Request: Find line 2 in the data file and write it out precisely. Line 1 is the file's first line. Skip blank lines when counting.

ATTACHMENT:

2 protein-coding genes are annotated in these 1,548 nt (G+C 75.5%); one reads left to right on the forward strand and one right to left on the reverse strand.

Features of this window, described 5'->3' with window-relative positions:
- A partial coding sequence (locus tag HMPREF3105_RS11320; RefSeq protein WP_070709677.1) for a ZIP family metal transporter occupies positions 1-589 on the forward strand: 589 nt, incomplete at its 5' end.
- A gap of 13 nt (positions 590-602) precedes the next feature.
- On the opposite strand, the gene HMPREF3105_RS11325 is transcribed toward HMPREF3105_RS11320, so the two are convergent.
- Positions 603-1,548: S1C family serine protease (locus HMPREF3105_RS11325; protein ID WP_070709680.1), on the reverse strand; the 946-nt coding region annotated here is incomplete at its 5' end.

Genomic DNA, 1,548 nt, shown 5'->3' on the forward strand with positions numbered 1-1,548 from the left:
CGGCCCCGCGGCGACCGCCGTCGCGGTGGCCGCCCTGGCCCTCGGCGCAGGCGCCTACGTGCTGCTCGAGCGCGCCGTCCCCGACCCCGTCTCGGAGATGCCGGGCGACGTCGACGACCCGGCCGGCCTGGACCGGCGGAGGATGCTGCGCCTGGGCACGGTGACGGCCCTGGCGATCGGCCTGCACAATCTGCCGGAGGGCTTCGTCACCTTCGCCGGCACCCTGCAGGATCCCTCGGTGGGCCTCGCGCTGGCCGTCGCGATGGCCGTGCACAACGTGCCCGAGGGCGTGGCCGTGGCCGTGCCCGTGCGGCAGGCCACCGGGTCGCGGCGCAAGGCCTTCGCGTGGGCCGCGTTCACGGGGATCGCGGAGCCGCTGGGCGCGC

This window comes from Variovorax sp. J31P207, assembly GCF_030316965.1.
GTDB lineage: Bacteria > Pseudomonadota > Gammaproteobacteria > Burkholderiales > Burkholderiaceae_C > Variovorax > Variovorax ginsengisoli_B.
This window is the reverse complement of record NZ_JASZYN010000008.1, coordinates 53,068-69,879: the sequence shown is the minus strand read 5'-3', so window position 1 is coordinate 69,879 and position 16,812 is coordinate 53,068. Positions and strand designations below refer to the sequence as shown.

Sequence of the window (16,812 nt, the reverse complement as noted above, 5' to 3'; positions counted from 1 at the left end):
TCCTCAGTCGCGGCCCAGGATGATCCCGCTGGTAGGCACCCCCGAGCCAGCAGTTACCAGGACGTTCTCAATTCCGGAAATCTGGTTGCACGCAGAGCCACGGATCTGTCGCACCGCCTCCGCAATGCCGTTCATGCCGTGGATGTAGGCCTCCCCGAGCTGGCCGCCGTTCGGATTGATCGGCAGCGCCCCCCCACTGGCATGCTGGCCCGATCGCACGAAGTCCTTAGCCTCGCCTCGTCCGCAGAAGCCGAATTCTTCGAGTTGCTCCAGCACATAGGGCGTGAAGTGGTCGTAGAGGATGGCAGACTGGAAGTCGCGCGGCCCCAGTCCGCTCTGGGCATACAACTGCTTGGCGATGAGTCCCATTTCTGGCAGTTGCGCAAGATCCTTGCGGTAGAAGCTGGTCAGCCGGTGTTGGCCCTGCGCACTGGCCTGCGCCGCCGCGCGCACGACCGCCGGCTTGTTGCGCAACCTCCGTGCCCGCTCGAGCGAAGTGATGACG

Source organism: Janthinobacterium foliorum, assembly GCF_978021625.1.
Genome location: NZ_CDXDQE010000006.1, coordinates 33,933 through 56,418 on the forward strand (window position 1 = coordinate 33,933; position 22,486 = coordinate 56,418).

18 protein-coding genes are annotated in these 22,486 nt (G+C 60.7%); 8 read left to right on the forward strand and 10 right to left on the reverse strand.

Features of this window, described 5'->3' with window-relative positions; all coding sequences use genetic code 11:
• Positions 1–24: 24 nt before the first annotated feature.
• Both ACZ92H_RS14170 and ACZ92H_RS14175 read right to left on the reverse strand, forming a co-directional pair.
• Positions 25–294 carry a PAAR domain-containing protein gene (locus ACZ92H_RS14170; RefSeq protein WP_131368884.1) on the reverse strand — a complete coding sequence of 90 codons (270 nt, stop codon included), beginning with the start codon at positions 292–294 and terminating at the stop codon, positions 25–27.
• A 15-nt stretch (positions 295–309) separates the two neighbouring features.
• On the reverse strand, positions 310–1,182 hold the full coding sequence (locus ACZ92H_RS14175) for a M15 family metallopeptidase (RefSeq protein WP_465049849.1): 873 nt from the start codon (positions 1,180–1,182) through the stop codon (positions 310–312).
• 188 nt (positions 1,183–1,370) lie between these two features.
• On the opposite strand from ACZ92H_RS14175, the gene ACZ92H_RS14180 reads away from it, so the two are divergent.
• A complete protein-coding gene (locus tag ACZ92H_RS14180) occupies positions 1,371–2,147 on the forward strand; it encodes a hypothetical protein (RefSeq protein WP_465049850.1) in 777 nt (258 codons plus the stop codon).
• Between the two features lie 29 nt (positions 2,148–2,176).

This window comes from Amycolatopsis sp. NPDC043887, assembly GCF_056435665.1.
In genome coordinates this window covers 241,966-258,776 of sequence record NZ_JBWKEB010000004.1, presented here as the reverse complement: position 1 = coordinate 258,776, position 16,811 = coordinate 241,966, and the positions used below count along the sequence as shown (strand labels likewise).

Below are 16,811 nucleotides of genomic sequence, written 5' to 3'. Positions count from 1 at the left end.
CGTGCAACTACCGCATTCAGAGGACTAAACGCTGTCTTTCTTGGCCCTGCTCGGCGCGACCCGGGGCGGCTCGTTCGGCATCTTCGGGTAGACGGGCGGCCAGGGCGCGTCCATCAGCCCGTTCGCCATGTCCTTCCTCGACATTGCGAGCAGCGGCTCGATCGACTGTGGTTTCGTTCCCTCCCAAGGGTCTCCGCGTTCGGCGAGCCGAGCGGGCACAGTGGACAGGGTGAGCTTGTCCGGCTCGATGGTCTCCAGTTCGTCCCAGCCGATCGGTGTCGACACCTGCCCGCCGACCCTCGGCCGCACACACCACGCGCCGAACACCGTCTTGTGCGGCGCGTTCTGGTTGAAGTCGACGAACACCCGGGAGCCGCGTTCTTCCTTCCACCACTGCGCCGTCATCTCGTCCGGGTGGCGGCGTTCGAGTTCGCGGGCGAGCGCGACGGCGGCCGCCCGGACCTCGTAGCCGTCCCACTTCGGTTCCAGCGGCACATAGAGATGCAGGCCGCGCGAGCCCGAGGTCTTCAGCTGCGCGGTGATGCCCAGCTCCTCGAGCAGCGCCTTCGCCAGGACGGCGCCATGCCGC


Features of this window, described 5'->3' with window-relative positions: